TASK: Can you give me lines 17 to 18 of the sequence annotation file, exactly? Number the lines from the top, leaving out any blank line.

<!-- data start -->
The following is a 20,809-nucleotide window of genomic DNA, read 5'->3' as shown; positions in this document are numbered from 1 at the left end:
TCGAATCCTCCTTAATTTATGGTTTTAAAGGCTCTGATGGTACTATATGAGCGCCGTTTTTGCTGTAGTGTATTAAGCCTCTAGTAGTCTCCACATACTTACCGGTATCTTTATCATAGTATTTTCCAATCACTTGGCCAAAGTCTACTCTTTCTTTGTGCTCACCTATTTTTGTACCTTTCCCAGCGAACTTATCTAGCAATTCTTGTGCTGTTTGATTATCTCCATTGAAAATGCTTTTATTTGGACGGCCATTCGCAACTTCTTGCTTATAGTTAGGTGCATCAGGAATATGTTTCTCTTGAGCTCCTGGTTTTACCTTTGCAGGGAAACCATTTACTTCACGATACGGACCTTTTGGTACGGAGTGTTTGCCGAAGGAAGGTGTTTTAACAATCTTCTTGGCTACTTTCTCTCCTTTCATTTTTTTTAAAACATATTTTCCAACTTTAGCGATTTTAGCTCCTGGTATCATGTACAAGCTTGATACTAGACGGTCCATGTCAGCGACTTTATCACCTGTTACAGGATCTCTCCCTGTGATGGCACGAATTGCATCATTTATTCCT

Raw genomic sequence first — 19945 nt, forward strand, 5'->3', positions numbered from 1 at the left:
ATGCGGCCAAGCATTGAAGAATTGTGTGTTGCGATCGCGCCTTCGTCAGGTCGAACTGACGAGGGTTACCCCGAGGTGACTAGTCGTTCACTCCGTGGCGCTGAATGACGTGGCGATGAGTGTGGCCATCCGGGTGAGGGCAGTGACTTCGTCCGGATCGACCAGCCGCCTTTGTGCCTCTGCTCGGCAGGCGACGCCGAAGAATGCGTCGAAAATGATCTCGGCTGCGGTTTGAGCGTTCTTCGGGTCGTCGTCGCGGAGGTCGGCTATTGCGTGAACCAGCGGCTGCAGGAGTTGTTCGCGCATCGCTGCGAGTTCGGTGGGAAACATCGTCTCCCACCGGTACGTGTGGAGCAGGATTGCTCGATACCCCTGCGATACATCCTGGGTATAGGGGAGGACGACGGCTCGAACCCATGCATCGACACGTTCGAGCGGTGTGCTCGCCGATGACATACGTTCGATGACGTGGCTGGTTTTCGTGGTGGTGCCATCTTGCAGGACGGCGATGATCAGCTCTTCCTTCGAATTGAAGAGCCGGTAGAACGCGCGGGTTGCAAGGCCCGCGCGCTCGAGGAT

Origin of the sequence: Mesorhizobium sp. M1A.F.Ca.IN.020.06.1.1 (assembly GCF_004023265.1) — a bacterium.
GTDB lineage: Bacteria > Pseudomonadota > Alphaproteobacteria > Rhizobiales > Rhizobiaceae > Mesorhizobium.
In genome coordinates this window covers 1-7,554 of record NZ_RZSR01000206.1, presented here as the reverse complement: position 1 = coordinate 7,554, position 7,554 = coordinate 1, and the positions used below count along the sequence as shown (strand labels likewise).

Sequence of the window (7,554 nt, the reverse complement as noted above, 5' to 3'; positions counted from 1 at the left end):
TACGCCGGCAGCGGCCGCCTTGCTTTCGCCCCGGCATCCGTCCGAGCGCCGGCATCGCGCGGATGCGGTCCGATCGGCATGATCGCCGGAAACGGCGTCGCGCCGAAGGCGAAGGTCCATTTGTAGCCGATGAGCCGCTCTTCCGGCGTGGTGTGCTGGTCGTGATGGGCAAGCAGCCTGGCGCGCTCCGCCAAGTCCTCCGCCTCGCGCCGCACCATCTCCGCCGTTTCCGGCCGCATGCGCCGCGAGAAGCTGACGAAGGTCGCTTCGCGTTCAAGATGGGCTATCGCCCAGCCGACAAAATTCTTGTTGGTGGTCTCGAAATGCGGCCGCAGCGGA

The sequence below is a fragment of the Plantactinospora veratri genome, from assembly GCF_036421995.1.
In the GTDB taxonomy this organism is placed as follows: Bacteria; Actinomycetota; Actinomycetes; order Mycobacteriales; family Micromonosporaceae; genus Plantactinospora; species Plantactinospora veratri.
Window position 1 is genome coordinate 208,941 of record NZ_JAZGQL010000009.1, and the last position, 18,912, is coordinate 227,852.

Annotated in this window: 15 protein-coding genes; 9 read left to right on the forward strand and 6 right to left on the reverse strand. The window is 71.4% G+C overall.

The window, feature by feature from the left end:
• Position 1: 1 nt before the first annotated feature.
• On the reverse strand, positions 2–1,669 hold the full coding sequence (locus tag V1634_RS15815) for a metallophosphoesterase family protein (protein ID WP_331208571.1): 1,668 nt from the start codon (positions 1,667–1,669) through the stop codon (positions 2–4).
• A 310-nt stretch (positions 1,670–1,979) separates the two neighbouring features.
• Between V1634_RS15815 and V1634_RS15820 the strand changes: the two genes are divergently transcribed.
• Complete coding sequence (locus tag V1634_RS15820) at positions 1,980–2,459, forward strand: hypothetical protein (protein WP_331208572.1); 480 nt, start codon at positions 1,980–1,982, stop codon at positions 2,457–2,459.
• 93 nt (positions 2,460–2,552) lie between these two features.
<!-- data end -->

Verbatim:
• A 310-nt stretch (positions 1,670–1,979) separates the two neighbouring features.
• Between V1634_RS15815 and V1634_RS15820 the strand changes: the two genes are divergently transcribed.